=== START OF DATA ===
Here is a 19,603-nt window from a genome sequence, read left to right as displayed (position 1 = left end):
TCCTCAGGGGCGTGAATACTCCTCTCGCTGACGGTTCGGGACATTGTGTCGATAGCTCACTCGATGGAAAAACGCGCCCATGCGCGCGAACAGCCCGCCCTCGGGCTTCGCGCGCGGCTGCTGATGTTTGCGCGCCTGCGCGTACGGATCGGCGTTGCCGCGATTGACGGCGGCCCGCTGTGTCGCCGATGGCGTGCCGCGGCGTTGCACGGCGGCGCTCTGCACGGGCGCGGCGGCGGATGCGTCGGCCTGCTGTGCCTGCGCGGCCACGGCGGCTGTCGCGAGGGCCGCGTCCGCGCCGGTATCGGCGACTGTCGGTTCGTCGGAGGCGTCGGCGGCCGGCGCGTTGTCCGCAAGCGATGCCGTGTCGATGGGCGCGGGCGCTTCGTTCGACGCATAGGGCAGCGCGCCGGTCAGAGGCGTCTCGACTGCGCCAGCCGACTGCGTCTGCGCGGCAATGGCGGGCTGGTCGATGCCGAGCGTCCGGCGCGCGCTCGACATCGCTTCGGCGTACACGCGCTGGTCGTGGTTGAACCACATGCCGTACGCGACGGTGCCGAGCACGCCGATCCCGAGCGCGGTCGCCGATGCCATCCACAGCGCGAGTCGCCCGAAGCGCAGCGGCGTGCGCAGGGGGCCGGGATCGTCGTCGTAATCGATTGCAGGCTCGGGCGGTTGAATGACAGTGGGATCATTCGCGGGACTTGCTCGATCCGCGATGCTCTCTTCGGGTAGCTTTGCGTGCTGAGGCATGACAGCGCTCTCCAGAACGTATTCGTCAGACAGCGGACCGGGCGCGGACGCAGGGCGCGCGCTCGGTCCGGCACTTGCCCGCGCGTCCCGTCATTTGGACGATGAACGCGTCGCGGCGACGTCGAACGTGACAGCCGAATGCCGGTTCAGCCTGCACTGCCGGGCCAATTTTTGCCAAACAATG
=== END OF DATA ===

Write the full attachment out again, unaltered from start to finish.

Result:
Here is a 19,603-nt window from a genome sequence, read left to right as displayed (position 1 = left end):
TCCTCAGGGGCGTGAATACTCCTCTCGCTGACGGTTCGGGACATTGTGTCGATAGCTCACTCGATGGAAAAACGCGCCCATGCGCGCGAACAGCCCGCCCTCGGGCTTCGCGCGCGGCTGCTGATGTTTGCGCGCCTGCGCGTACGGATCGGCGTTGCCGCGATTGACGGCGGCCCGCTGTGTCGCCGATGGCGTGCCGCGGCGTTGCACGGCGGCGCTCTGCACGGGCGCGGCGGCGGATGCGTCGGCCTGCTGTGCCTGCGCGGCCACGGCGGCTGTCGCGAGGGCCGCGTCCGCGCCGGTATCGGCGACTGTCGGTTCGTCGGAGGCGTCGGCGGCCGGCGCGTTGTCCGCAAGCGATGCCGTGTCGATGGGCGCGGGCGCTTCGTTCGACGCATAGGGCAGCGCGCCGGTCAGAGGCGTCTCGACTGCGCCAGCCGACTGCGTCTGCGCGGCAATGGCGGGCTGGTCGATGCCGAGCGTCCGGCGCGCGCTCGACATCGCTTCGGCGTACACGCGCTGGTCGTGGTTGAACCACATGCCGTACGCGACGGTGCCGAGCACGCCGATCCCGAGCGCGGTCGCCGATGCCATCCACAGCGCGAGTCGCCCGAAGCGCAGCGGCGTGCGCAGGGGGCCGGGATCGTCGTCGTAATCGATTGCAGGCTCGGGCGGTTGAATGACAGTGGGATCATTCGCGGGACTTGCTCGATCCGCGATGCTCTCTTCGGGTAGCTTTGCGTGCTGAGGCATGACAGCGCTCTCCAGAACGTATTCGTCAGACAGCGGACCGGGCGCGGACGCAGGGCGCGCGCTCGGTCCGGCACTTGCCCGCGCGTCCCGTCATTTGGACGATGAACGCGTCGCGGCGACGTCGAACGTGACAGCCGAATGCCGGTTCAGCCTGCACTGCCGGGCCAATTTTTGCCAAACAATG